There has been much controversy surrounding the COVID-19 mask requirements for the past year. Particularly given that Dr. Anthony Fauci and the World Health Organization (WHO) originally stated masks were not only unnecessary but potentially unhealthy, only to reverse course. This would be one of many examples of Dr. Fauci contradicting himself, a more recent example during the first week of the Biden administration Fauci was pushing double masking. Only a short week later Fauci backpedaled stating that there is no data that shows any benefit to double masking. This after the Biden administration has made it a federal crime to use public transportation without wearing a mask.
This type of rapid contradiction, often for political reasons, makes the the public question the validity of the science behind dealing with the COVID-19 pandemic. To say the least.
This is especially true when scientific publications going back decades have been thrown out because they go against the current narrative. One of the major concerns the public has is that of masks trapping carbon dioxide, downplayed and dismissed by the legacy media which even in their reporting had to acknowledge that the CDC admitted that masks do cause CO2 buildup over time
Why the concern over Carbon Dioxide concentrations? According to a 2016 Harvard Study, ambient Carbon Dioxide concentrations have been linked to cognitive decline. The human brains evolved in a period of lowered CO2 concentrations, ideally no more than 550 parts per million or PPM. As little as 945 PPM lowers cognitive ability 15% and at 1400PPM of CO2 Cognitive Ability reduces by 50%. While other countries such as Canada, Germany, Japan, Norway, Singapore, South Korea, and Taiwan consider 1,000 PPM of CO2 concentrations the highest acceptable level, The US’ National Institute for Occupational Safety and Health Administration or OSHA considers 5,000 PPM the highest acceptable limit for the United States, however many indoor environments including classrooms exceed that number.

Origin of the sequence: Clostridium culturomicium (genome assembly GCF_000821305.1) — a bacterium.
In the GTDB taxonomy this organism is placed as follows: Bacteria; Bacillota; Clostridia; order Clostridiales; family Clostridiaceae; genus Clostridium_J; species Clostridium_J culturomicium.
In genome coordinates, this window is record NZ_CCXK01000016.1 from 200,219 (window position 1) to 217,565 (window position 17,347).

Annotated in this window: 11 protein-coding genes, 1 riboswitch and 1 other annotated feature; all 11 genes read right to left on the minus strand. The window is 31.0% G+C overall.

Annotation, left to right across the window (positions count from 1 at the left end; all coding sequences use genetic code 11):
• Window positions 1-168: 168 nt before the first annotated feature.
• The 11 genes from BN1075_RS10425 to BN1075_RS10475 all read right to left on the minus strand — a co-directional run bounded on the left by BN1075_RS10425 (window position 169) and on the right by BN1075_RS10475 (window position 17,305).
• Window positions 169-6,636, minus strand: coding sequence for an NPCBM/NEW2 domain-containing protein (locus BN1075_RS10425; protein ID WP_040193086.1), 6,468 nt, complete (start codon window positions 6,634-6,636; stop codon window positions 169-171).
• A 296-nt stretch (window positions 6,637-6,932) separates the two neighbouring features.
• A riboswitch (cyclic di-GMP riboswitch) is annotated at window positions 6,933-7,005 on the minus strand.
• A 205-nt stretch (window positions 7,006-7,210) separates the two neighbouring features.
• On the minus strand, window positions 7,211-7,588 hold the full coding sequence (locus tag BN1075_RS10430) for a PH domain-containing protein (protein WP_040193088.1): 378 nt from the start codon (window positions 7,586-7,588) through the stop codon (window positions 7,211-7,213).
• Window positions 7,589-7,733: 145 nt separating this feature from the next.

Even moderate rebreathing Carbon Dioxide causes excessive CO2 buildup in the blood called hypercapnia and symptoms of discomfort, fatigue, dizziness, headache, muscular weakness, drowsiness and loss of productivity are only the tip of the iceberg. Masks only compound the CO2 concentrations in the blood
Numerous studies were released before the COVID-19 outbreak demonstrating masks and headgear do in fact trap carbon dioxide at considerable levels. This CDC publication from 1998, states surgical masks increase CO2 concentrations breathed in up to 5000PPM at 8 hours in a room that only had a baseline of 450 PPM of CO2. These are the OSHA-violating conditions that are now present in typical working environments for someone in retail or an office environment requiring masks on a daily basis. More recent studies also confirm that 60% of air exhaled is rebreathed while wearing a N95 mask. This publication in the National Library of Medicine also states that masks do trap CO2 that can be rebreathed.